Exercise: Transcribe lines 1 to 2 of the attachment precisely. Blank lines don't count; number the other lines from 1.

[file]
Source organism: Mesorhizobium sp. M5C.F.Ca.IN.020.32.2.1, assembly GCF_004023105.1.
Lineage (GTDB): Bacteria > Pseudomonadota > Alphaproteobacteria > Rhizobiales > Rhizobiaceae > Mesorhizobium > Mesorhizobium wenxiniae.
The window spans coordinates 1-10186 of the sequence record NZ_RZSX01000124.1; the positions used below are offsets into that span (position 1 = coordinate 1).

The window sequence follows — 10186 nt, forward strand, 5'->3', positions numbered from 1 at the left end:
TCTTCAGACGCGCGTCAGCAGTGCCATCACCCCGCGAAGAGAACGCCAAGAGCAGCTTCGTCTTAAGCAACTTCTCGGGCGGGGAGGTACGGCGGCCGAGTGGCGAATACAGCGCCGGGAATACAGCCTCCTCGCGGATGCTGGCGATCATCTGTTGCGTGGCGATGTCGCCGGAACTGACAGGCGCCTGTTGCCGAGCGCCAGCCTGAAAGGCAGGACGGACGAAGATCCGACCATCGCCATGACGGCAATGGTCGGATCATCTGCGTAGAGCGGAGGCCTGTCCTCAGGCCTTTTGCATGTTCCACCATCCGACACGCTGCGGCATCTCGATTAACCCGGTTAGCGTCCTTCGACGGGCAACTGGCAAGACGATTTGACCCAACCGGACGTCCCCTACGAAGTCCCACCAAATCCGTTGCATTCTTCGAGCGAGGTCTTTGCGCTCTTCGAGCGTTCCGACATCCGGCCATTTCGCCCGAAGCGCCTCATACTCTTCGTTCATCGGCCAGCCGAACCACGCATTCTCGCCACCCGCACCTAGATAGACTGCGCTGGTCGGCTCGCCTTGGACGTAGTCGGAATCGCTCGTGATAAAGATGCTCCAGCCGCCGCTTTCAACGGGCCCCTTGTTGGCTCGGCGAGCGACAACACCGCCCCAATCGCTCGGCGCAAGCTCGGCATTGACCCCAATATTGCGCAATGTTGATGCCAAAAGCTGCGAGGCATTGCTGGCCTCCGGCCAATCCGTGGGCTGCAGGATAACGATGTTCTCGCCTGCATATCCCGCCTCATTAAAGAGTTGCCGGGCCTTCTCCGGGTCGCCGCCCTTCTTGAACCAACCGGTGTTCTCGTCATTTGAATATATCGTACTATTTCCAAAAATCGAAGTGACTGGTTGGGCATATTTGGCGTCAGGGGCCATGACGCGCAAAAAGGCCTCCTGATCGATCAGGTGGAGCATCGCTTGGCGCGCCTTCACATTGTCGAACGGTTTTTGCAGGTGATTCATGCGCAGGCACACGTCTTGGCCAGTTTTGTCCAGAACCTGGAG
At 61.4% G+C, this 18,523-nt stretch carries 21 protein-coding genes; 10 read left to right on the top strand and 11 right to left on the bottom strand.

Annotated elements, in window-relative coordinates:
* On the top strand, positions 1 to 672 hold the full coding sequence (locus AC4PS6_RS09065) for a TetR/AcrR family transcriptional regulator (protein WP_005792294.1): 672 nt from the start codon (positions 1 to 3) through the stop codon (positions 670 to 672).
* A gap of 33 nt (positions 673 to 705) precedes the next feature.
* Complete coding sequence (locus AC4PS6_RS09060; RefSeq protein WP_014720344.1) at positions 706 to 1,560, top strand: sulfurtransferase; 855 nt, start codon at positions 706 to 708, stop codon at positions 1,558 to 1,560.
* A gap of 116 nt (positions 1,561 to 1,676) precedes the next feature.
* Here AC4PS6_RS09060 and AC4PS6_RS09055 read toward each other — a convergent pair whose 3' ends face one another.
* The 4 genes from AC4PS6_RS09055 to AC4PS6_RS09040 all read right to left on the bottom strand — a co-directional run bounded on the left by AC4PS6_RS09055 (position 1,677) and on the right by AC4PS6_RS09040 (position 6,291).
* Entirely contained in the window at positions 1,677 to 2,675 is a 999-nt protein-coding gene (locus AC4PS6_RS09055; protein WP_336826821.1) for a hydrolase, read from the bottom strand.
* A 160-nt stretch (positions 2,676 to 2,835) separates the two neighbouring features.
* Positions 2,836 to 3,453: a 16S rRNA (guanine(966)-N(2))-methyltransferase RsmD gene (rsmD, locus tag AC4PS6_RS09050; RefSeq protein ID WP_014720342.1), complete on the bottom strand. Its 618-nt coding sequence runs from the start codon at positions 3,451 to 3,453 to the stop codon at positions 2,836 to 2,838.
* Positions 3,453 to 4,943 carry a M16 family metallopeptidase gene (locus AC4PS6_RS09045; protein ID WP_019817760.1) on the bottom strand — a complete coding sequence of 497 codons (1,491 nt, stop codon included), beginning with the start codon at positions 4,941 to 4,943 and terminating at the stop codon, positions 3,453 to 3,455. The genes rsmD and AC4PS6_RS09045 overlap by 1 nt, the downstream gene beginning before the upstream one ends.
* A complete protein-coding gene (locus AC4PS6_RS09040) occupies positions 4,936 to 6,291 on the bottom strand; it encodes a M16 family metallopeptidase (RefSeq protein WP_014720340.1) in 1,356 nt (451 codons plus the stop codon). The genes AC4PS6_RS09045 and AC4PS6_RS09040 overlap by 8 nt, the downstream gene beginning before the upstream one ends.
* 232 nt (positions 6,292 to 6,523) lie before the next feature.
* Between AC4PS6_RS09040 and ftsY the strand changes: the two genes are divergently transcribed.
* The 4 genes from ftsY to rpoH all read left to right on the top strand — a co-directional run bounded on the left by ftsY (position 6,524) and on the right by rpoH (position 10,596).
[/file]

Source organism: Mesorhizobium sp. M5C.F.Ca.IN.020.32.2.1, assembly GCF_004023105.1.
Lineage (GTDB): Bacteria > Pseudomonadota > Alphaproteobacteria > Rhizobiales > Rhizobiaceae > Mesorhizobium > Mesorhizobium wenxiniae.